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House at the End of Hope Street, The Paperback – 23 Apr 2015
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'engaging, uplifting new novel' Nudge Books 'An enchanting, magical read; evocative, wise and beautiful' The Bookbag
About the Author
Menna van Praag was born in Cambridge, England and studied Modern History at Oxford University. Many of her set among the colleges, cafes and bookshops of Cambridge.
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But I do have just a wee gripe - the book is quintessentially English, with English heroines and an English narrative, written by an author born in Cambridge, so why oh why do jarring 'Americansims' creep in? Like flashlight for torch, 'checks' for £10000 and - gasp! worst of all! - Daphne du Maurrier entreating the heroine to 'listen up'. It may seem petty to many people, but for me it really intrudes in the flow of the book, and a truly good read should be seamless, so that's a star deducted, sorry!
Having said that, I will be reading more of this author's work!
Having said that - I adored the idea of the house, and anyone who has been through tough times will identify with that longing for a safe haven, just for a short while, whilst you gather your wits and get your feet under you. I liked the portraits of the famous, reminding us that we're all fallible and prone to fortune's slings and arrows. The whole book is suffused with a wishful charm which carries the story a long way.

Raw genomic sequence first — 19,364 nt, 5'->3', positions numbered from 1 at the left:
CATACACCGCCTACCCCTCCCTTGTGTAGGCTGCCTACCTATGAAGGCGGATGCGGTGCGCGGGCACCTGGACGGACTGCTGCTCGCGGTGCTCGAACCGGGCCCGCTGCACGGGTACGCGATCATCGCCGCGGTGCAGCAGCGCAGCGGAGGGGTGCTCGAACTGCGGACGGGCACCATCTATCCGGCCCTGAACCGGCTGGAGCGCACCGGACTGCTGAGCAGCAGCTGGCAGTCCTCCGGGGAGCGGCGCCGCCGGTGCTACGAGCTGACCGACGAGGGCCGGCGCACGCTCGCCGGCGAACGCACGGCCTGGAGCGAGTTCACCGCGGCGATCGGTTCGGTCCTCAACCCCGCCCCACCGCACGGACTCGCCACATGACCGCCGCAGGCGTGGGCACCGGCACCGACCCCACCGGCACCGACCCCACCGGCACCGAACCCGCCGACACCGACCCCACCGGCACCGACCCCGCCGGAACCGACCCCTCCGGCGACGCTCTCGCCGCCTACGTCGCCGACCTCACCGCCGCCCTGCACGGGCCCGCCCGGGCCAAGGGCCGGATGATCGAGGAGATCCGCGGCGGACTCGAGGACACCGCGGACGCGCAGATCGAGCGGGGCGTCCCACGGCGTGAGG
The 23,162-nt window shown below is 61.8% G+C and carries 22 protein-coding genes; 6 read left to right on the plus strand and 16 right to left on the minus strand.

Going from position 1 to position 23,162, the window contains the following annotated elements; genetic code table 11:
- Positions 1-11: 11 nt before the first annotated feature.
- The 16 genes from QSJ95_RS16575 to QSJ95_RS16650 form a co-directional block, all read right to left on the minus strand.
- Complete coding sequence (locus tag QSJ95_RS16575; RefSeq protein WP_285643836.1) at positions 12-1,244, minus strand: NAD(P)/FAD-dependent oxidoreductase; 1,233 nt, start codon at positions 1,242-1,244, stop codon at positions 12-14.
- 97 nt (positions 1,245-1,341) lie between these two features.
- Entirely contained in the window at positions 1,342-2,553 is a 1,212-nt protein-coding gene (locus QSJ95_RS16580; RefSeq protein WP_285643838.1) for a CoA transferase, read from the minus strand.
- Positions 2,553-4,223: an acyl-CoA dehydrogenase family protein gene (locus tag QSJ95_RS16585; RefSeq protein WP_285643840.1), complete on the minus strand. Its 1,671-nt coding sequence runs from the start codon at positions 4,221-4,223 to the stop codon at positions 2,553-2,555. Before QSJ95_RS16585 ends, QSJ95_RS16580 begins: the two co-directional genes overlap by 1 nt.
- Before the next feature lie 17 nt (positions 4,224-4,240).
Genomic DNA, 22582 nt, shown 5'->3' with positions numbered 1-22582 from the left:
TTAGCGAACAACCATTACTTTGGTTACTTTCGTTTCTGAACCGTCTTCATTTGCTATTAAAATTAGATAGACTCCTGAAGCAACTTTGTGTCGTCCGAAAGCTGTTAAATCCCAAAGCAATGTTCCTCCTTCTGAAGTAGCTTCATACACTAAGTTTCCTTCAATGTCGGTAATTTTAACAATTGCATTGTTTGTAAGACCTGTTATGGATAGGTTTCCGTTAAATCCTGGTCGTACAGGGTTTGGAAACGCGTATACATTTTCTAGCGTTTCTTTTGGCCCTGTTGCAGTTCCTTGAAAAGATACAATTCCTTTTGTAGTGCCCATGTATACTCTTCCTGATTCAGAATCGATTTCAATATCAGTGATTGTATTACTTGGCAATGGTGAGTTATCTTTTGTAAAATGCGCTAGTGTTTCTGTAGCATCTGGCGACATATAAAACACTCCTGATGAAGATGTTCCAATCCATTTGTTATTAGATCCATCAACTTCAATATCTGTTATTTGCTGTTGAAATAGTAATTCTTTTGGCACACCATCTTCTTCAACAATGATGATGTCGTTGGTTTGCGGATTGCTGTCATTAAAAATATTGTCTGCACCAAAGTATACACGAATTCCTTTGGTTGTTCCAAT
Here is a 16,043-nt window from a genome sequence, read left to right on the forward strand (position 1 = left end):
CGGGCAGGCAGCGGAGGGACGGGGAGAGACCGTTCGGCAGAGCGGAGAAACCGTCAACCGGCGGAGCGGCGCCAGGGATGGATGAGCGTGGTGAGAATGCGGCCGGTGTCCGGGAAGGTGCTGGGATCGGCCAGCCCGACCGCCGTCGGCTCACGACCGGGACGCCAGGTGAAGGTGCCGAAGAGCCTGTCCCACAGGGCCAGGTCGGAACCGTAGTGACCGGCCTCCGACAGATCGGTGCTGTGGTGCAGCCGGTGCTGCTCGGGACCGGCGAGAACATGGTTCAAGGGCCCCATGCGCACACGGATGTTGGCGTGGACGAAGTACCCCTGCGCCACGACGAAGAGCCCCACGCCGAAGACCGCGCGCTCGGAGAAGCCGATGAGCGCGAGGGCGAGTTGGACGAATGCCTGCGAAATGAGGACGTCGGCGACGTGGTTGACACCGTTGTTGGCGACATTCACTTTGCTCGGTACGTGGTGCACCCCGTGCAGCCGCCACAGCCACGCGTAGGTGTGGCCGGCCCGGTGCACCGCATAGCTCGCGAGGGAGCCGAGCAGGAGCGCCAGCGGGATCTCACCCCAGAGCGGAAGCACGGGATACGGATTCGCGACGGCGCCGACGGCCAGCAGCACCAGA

However, I do feel that there should have been a good dose of vinegar to counteract all the sweetness. It's hinted at - in the residents that the house couldn't help - but, especially towards the end, all difficulties start being skated over. There's a huge missed opportunity with one character's brush with the law - which is portrayed as exactly that - a brush - when it would have been much more serious - and it renders this character a bit of a caricature when she could have been so much more.
I'd still recommend this book for all it's good points. But, if you're over 35 or have had a lot of life experience, you might find yourself ultimately a bit frustrated at how simply everyone gets what they want. It ends up as a modern cup-cake of a book with a big swirl of bright icing and sugar sprinkles - feel-good and therapeutic but not the stuff of life.
I actually think the characters in the book could have done with a single volume each to make it a series, which would have allowed for full exploration of themselves and the house. Nevertheless it's a lovely story and I would definitely like to live in the house itself.